I dropped out of school in the fall of '63, and happened to be riding between Durham and Chapel Hill when the radio gave out the news that Kennedy had been killed in Dallas. In December I was sitting on a park bench at the old Capitol Building in Raleigh watching a Klan Rally in full regalia march past, something I didn't know was going to happen. I'd just gone down there to look at the monuments to the Civil War and toss peanuts at the squirrels. When I went back to Chapel Hill for the Spring Term, I started my study of philosophy. Mostly, philosophers tend to deride religious thinkers as a muddled lot. And indeed, it is hard to see why God is required for the practice of a moral life. What does God add? And what does the carrot/stick approach of heaven or hell add to the moral choice. Isn't "doing good" because otherwise you'll "go to hell" a way of coercion rather than of encouraging moral action and principle. And if an action is coerced, isn't its morality thereby diminished, if not destroyed.
This is Occam's Razor in action. And as a matter of personal fact, I do believe Occam's Razor is the best touchstone. However, the other day, when I used a picture of Ganesh to head my post about the Affordable Care Act, the picture itself spurred me to find out a bit about Ganesh, the Hindu deity which was omnipresent as Libby strolled around Bangalore recovering from her eye surgery.
I found out a few things. A tiny few admittedly. If you want to go follow the way of Ganesh after reading this, you will have a long path. But here are the few things.
Ganesh is the deity who overcomes obstacles. In order to do this, Ganesh rides a mouse. Why? Because a mouse can go anywhere. Thus, Ganesh's mount makes his power pervasive. I ask you, I dare you. Apply Occam's Razor to this! And this wonderful fact is but the tiny first step. The best is next.
Where, you may ask, does Ganesh originate? The answer is most wonderful. Ganesh originated in Shiva's laughter.
Here is Ganesh dancing (one of Shiva's favorite activities). His mouse is at the bottom if you look carefully:
There is the poetic way of thought, and the mathematical. There is the appollonian and the dionysian. As Wittgenstein said, the world is all that is the case. Herr Ludwig said much more, but I'll stop there.
Saturday, November 8, 2014
From Lawyers, Guns and Money:
Supreme Court To Almost Certainly Deny Millions of People Health Insurance (November 7, 2014 | Scott Lemieux)
It’s not every day that the Roberts Court can be worse than even I expect, but here we are: the Court is about to rule that the Moops invaded Spain. It’s not 100% that King v. Burwell will be overruled, I guess, but I don’t know why else they would preempt the Halbig en banc hearing otherwise.
I will have a piece on this coming out Monday, but it’s hard to overstate how evil and insidious this is. The Roberts Court stops both key components of the ACA from functioning in red states, based on farcial ad hoc legal arguments, without a single high-profile ruling that the law is unconstitutional.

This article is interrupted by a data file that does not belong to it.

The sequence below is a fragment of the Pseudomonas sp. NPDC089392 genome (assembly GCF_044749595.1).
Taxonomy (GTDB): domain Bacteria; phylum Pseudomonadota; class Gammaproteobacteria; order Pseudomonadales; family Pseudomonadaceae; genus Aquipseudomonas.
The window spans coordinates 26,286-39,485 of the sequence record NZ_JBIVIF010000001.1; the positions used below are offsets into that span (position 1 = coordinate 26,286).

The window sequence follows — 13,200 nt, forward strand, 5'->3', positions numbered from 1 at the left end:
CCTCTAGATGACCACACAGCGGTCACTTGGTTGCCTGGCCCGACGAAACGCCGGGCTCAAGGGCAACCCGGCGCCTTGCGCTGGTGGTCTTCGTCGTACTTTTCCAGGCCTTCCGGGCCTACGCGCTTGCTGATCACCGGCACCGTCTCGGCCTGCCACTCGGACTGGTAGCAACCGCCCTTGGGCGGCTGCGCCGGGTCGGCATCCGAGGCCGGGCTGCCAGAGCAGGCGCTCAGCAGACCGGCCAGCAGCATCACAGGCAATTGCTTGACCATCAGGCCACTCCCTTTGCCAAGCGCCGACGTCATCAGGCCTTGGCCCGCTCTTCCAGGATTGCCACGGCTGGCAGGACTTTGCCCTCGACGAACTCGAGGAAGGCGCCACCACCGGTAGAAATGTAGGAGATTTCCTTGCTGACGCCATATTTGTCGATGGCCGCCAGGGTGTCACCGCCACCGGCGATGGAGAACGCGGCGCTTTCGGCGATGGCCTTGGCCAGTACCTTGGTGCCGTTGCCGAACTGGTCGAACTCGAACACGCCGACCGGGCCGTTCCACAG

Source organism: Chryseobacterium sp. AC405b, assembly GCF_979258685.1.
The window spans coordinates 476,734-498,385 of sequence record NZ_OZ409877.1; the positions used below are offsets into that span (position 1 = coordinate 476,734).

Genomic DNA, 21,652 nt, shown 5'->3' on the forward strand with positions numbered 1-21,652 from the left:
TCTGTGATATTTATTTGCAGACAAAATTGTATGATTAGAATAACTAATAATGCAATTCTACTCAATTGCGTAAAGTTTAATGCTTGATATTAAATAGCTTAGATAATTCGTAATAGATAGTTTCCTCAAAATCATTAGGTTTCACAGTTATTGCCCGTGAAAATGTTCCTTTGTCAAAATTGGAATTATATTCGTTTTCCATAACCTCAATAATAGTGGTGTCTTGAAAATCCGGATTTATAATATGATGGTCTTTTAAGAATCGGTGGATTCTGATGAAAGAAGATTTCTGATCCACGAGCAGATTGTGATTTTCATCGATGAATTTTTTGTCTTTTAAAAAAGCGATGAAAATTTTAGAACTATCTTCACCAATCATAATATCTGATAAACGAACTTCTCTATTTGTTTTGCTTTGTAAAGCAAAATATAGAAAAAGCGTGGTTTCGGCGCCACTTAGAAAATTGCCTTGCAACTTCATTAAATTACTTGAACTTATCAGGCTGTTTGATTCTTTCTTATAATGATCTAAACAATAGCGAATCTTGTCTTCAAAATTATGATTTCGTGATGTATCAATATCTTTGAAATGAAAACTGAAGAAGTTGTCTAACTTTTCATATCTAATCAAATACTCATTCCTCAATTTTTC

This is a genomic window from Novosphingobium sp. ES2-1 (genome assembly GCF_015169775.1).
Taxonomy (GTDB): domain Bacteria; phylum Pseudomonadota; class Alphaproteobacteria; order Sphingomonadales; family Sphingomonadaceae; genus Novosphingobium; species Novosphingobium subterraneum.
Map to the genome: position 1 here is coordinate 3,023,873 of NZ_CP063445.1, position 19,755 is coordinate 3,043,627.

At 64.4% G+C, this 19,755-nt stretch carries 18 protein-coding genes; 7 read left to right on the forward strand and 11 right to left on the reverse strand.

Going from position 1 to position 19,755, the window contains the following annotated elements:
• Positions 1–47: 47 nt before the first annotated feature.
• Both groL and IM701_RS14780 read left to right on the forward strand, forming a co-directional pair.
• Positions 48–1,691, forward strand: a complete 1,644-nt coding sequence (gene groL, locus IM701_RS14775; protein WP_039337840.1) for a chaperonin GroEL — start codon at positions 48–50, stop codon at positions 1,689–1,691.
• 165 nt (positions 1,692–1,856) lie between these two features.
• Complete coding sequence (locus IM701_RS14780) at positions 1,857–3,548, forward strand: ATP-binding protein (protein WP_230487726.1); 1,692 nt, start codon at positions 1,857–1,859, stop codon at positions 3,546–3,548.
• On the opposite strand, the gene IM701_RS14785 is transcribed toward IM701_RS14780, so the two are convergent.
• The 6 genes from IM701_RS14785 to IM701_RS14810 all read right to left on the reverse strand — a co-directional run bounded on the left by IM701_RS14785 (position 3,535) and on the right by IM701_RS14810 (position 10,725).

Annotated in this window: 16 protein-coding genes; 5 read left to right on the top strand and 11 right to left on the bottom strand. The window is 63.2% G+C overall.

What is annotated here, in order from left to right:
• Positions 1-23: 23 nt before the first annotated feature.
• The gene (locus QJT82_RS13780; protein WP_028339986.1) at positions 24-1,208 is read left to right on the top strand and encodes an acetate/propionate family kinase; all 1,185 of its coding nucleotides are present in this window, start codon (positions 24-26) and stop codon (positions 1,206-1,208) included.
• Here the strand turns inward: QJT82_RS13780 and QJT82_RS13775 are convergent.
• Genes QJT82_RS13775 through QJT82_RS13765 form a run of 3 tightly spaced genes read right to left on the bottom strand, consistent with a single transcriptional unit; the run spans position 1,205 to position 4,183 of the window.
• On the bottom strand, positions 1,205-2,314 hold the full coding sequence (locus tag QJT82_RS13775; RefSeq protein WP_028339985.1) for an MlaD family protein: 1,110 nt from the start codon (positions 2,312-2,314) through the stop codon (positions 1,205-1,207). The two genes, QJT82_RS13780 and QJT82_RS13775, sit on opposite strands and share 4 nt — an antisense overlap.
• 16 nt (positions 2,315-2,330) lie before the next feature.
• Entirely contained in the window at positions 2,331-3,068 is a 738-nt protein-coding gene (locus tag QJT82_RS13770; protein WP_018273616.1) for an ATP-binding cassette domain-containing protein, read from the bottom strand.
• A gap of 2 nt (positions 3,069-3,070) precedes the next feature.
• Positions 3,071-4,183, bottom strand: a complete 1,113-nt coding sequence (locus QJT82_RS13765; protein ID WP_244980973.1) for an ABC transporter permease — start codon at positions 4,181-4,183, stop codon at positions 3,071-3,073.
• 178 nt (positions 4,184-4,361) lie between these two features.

People with strong stomachs can look at Johnathan Adler, in his palpable excitement about millions of people about to be stripped of their health insurance, claiming that this case is about…deferring to Congress. The fact that not a single member of Congress involved in passing the ACA has believed at any time that the subsidies were not available on federally established exchanges and the interpretation of the statute saying otherwise is nonsensical on its face renders this rather dark comedy indeed.
There are links in the original post that do not carry over here, so go over to LGM and check them out. Here's the deal. This week my wonderful wife had a cataract operation. Back in '08 she flew all the way to India to have surgery for a macular hole. She had a great experience at a very fine hospital in Bangalore and also loved her experience of India. But she was a medical tourist because we didn't have health insurance and the cost of the eye surgery here in the US was far more than the whole trip to India: flight, surgery, and one-month stay. (We very fortunately had friends who lived in Bangalore at that time, so the stay was not expensive, but a paid stay would also have been feasible.) After the ACA had become law, and after all the long delays in implementation, Libby finally got affordable insurance last fall. Her existing condition, a typical post op effect of surgery for a macular hole, would have otherwise precluded her being able to get insurance. We were considering another trip to India before ACA kicked in, but this would have been more difficult than the first trip for a number of reasons. Anyways. This week Libby had her cataract operation right here in NC, and it is going splendidly.
It must be true that Libby is but one example amongst millions. One has to wonder if the huge right-wing landslide just past hasn't emboldened our Supreme Court just a bit. Certainly at the bare minimum, removing their decision to hear this case from the election calendar menu is an, um, political convenience. The Republican position is that anyone who can't pay for insurance simply doesn't deserve insurance. This would include almost all the folks who care for the Republican elderly, by the way. The Republican view is that people are just part of the means of production. The Republicans aren't much on a so-called liberal education, so's they're naturally not much familiar with King Lear.
On a happy note, here in my little county, the Republicans who were running the County Commissioners office were all defeated. It's never possible to prove counter-factuals of course, but could things have been worse for Democrats should they have chosen to actually run on the existence of the Affordable Care Act, or admitted that they voted for the President? There is something pretty negative about cravenness too. In terms of a long-term analysis of this election, however, Mr. Chiat offers some analysis which is pretty disturbing, but seems just about in pitch to my ear.